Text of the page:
By the 1980s, it had become apparent to the people working and using Ophiocordyceps sinensis in China that supply was not keeping pace with the demand for the mushroom. This was reinforced by ever-increasing prices on the market.

In fact, the Chinese government had designated cordyceps as a national treasure, and had instituted export restrictions, attempting to provide some stability and control over the wild harvest. Since the 1980s, numerous pure cultures claiming to be O. sinensis have been developed in China. Yet, out of all of these pure cultures, only one scholar has really demonstrated the fruiting body.

Mycelium that does not yield fruiting bodies is called anamorphous, which indicates that it is in that state as a mycelium. Numerous anamorphs have been developed, called O. sinensis, and the name anamorph is also attached as a qualifier (e.g. These anamorphs were used to make a high volume of mycelium using fermentation techniques that relied on growing the mycelium in sterile liquid media. The pure mycelium, and occasionally the liquid, was harvested, dried, and sold as an alternative to the wild-caught, very expensive O. sinensis.

It must be noted that DNA analysis showed many of these products were in fact C. militaris, rather than O. sinensis. The best known of these anamorphic products is called Cs-4.

It has been heavily analyzed in order to compare its underlying nutritional and chemical profiles with wild cordyceps. Amino acids and nucleosides were analyzed and compared.

Then, Cs-4 was put through a series of clinical trials to test whether or not it produced similar benefits and effects to wild-type cordyceps. By 1990, on the basis of the successful clinical trials, Cs-4 was certified as appropriate to be used by Chinese National Government hospitals, and was recognized as a safe and novel drug from a natural source.

If your cordyceps product is mycelium produced in China, then chances are that it is probably Cs-4 cordyceps, considered a C. sinensis strain produced using fermentation techniques, meaning that it must be 100% pure mycelium.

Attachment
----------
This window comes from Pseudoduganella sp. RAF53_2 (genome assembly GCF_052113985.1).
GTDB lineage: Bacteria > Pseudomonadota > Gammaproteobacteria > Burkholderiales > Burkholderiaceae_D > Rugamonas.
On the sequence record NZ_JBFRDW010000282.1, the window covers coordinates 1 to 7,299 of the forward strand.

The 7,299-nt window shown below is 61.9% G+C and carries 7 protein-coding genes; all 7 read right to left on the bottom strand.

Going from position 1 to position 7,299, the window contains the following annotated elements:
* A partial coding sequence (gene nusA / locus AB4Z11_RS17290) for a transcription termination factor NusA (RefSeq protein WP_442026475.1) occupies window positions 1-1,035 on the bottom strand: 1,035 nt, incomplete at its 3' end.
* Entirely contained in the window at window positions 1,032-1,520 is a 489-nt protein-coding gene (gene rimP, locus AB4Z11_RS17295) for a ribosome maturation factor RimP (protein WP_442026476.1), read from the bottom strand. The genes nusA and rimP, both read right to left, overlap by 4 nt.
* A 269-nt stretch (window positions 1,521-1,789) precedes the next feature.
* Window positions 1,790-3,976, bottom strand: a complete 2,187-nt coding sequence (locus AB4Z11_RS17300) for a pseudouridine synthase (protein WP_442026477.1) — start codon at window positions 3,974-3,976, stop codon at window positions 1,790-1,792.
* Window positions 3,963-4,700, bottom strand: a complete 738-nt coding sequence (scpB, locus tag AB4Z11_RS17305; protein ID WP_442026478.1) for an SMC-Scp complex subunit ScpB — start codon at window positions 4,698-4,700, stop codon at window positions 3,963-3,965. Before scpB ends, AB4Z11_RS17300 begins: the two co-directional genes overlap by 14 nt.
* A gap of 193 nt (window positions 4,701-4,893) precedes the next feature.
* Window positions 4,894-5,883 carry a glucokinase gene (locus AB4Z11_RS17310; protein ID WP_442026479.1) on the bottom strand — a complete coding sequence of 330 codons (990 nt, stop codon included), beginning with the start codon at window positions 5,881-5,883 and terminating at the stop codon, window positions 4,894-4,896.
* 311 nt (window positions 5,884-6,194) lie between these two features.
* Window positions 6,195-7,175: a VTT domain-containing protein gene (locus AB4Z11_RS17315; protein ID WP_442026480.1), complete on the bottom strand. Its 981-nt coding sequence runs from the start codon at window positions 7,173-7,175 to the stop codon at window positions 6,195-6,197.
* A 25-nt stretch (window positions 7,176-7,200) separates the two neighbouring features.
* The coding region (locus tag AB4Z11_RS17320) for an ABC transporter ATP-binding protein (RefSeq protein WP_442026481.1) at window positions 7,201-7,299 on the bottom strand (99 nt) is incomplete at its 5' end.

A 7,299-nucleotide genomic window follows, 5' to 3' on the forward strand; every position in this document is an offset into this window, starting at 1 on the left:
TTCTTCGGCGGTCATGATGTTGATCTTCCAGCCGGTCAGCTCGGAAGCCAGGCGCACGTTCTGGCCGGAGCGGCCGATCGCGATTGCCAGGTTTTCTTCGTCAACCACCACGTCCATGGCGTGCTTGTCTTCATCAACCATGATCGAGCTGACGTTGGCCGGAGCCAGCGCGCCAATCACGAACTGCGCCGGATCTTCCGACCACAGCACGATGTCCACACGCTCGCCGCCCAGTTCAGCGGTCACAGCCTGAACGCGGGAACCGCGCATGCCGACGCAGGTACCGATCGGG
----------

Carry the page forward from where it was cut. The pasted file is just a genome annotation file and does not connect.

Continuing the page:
Cordyceps Mycelium on Grain Substrate

If the mycelium-producing product of C. sinensis is made in the United States, it is made using sterilized grains as a growing medium (a solid, not a liquid, substrate). The mycelium is grown out of the grain, and when it is ready to be harvested, the mycelium and grain substrate are then dried and milled to a powder. The problem here is that the grains are ultimately included in the end product, becoming a mix of mycelium and grains.

Tests showed that because cordyceps mycelium grows so slowly, mycelium on grains could be as high as 65 percent starch due to the remaining grains, whereas the mycelium content remains very low.

For reference, the starch content in the fruiting bodies in raw products is usually below 5%. Not only is the starch high, but the mycelium is low, and no studies based on the growth of cordyceps on grains exist. The high starch content can be easily confirmed at home with the help of a simple starch iodine test.

Authenticity of Cordyceps Sinensis Fruiting Body

The ultimate issue is the practical authenticity of Cordyceps sinensis cultures. In a recent symposium about adulteration in food products, a leading scientist at DNA sequencing lab Authen Technologies said that out of the dozens of samples of C. sinensis submitted for testing in the past 5 years, only one was authentic.

Cultivation of Genuine Cordyceps Mushrooms Fruiting Body

A recent breakthrough is the technique to grow the fruiting bodies of Cordyceps militaris, another species of cordyceps. Cordyceps militaris is grown on highly nutrient-dense substrates, in an enclosed environment with a controlled temperature and humidity. This has led to a robust supply of Cordyceps fruit bodies in the first place.

Studies of C. militaris has shown medicinal properties to be similar to those of O. sinensis, and indeed, C. militaris has been used interchangeably in Traditional Chinese medicine. This also means there is absolutely no confusion about the true identity of the mushroom, since C. militaris is easy to identify.

Companies are now empowered with an option of buying the cordyceps as a cultured form, certified by an organic certification agency, instead of as a mycelium-based product. Best of all, the prices are accessible, making it possible to utilize cordyceps at a far greater scale.

To sum up, there is not an economic market choice when it comes to the products made from the cordyceps genus. Cordyceps sinensis, the caterpillar fungus, is just impossible to offer as a cost-effective product.

Cs-4 is pure mycelium, but quality can vary among the many Cs-4 products, which are usually filled with fillers. The U.S. produces grain-based mycelium, which has no studies supporting this, which is mostly starch from leftover grains.

About the author

Bruce Wilson

I've studied Mycology and Forest Pathology and love creating content to help other learn more about my passion. Follow along as I continue to explore the amazing world of functional fungi!